thinning

Fruit trees almost always produce more flowers than needed for a full crop.  Some flowers do not get pollinated and drop. Some flowers are pollinated and fertilized but the seed(s) fail to develop. In apples and pears, fruits that have more seeds are more likely to persist to maturity, while those with fewer seeds tend to drop from the tree in late spring and summer.  Even with this fruit drop, trees tend to produce more fruit than can be adequately ripened.  When trees carry too many fruit, the fruit tend to be small, and lack desired sugar, color and flavor.  You have a choice, lots of little fruit of low quality or fewer larger, higher quality fruit.  Adjusting the crop load to the appropriate level requires thinning.

 

Diagrams of fruiting wood for apples and peaches.



Flowers on apple trees are produced on short lateral shoots called spurs.  Fruiting spurs can produce for multiple years, but produce the best fruit in the second and third year.  Peaches and nectarines fruit only on 1-year-old wood.  Cherries fruit on side shoots of both 1- and 2-year-old wood, with most of the production on 2-year-old wood.

 

 

Fruiting wood formation on sweet and tart cherry (from Westwood, 1993)


Thinning

In the case of apples and pears, allowing the tree to carry too many fruit has the added side effect of reducing the crop for the following year.  When trees produce a large crop one year, there is often a very small crop or no crop the following year.  Seeds developing in the fruit produce plant hormones that prevent the nearby development of flower buds.  Large crops also deplete the tree’s carbohydrate reserves which can further interfere with flower bud development, and in some cases can reduce the cold hardiness of the buds and shoots, increasing susceptibility to winter injury.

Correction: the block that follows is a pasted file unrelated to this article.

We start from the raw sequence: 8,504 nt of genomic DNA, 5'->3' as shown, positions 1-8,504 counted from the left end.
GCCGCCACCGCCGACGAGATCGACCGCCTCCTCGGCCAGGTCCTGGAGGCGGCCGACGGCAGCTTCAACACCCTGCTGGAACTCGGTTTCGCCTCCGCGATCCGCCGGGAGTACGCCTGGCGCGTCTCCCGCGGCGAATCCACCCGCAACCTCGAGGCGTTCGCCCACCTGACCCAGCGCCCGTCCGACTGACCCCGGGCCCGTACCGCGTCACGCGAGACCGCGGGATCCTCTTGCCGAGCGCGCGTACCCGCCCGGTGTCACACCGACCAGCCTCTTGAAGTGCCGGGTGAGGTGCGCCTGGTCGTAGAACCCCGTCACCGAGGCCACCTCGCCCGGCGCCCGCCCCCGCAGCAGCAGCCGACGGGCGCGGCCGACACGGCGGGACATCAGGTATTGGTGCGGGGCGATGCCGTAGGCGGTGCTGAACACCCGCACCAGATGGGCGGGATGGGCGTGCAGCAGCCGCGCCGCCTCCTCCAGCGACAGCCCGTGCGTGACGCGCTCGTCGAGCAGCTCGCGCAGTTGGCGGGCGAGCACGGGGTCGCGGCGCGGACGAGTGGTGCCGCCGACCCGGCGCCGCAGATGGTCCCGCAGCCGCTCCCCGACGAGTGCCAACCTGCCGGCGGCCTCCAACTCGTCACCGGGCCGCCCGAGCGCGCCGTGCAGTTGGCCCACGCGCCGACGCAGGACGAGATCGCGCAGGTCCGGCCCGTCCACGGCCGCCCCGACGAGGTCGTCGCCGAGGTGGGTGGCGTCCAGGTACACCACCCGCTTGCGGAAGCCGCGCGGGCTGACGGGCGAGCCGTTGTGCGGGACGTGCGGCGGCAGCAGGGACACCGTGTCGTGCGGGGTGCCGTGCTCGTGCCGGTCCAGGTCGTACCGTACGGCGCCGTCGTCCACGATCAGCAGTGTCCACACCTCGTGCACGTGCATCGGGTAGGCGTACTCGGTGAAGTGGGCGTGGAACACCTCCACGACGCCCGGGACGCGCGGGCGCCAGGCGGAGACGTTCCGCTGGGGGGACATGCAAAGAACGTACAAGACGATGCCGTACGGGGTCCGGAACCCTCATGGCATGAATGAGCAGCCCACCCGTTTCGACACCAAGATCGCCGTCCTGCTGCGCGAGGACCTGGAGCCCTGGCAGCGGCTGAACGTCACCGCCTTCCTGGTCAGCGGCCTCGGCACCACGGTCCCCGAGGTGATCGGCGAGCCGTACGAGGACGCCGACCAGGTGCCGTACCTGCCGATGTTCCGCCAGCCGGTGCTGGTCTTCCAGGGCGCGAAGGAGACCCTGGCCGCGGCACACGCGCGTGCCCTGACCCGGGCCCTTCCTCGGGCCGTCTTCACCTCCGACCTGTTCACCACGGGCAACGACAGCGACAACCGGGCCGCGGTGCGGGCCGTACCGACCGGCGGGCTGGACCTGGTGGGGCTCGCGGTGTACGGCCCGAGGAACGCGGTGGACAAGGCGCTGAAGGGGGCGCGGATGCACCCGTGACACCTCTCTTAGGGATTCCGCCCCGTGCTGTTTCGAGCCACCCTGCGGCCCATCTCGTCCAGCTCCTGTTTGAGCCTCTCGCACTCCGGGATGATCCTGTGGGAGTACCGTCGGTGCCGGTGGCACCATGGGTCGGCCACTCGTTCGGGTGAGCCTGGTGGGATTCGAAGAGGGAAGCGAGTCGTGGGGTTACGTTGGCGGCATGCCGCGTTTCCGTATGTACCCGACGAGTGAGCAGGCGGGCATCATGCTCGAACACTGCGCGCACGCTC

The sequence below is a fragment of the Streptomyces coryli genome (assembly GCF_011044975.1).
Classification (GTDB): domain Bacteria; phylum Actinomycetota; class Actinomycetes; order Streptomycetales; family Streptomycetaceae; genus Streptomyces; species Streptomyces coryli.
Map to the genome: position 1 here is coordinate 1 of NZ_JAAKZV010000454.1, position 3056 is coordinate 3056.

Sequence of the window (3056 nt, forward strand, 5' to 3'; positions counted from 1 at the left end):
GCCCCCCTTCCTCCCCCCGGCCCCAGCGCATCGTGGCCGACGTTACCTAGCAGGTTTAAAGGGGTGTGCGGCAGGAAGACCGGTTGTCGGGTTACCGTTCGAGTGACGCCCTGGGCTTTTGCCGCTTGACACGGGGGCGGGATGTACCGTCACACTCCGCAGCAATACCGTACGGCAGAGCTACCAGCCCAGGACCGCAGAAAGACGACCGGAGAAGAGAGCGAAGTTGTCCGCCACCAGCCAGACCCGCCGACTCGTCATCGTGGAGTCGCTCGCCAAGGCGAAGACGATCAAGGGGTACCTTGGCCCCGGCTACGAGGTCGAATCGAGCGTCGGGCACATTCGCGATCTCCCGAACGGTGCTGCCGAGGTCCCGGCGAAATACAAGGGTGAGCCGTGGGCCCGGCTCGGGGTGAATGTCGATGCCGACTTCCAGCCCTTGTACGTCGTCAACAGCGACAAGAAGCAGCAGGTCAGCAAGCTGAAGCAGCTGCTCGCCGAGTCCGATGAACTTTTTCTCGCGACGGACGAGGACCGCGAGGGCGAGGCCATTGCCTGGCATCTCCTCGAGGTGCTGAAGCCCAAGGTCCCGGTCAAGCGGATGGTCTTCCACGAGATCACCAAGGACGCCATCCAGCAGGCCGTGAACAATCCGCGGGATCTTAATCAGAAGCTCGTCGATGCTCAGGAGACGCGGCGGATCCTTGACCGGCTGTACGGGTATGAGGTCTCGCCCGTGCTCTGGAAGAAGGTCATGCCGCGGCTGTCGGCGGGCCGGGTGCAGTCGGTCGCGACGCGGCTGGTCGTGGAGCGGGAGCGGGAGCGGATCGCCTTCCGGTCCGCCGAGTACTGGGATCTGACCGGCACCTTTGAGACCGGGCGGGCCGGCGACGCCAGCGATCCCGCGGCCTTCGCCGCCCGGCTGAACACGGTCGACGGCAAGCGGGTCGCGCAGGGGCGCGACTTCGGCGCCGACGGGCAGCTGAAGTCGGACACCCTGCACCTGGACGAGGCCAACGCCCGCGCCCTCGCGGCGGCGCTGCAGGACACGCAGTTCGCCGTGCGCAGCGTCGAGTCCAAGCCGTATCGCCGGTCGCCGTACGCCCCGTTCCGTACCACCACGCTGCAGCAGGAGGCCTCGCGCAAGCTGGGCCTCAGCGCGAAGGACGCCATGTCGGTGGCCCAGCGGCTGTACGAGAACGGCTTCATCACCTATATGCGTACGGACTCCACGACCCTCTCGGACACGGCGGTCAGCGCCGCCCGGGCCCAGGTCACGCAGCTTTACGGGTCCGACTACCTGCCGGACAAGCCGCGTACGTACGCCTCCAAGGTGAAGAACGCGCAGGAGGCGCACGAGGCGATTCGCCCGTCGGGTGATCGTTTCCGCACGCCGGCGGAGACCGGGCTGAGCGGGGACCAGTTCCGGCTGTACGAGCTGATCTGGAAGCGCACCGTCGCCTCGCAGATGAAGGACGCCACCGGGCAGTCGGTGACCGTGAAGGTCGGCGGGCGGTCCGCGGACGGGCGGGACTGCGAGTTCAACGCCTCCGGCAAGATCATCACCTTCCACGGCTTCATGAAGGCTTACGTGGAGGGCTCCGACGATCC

Thinning apples and pears maximizes fruit size and quality, and ensures return bloom the following spring.  Timing of thinning is very important. Optimum timing is usually in the first 2 to 3 weeks after bloom. Later thinning has less effect on fruit size, and will not improve flower bud development for the following year, resulting in “biennial” or “alternate” bearing.  The basic concept of apple thinning is to remove all of the fruit from at least half of the fruiting spurs, so that these non-fruiting spurs can produce flowers for the following season.  In practice, leaving one fruit for every three spurs is ideal for both fruit size and return bloom. 

 

Peaches, nectarines and apricots need to be thinned to improve fruit size and quality, but typically produce more than adequate bloom with or without thinning.  A combination of inadequate or improper pruning and lack of thinning can result in limbs breaking off due to crop load, a common problem in home fruit trees.  As mentioned above, peaches fruit on 1-year-old shoots.  For ideal fruit size, limit the number of developing fruit to 1 to 2 fruits per shoot, and space fruiting shoots during dormant pruning. Cherries and plums are typically not thinned, but fruit crop also can be reduced during dormant pruning by removing more of the fruiting wood.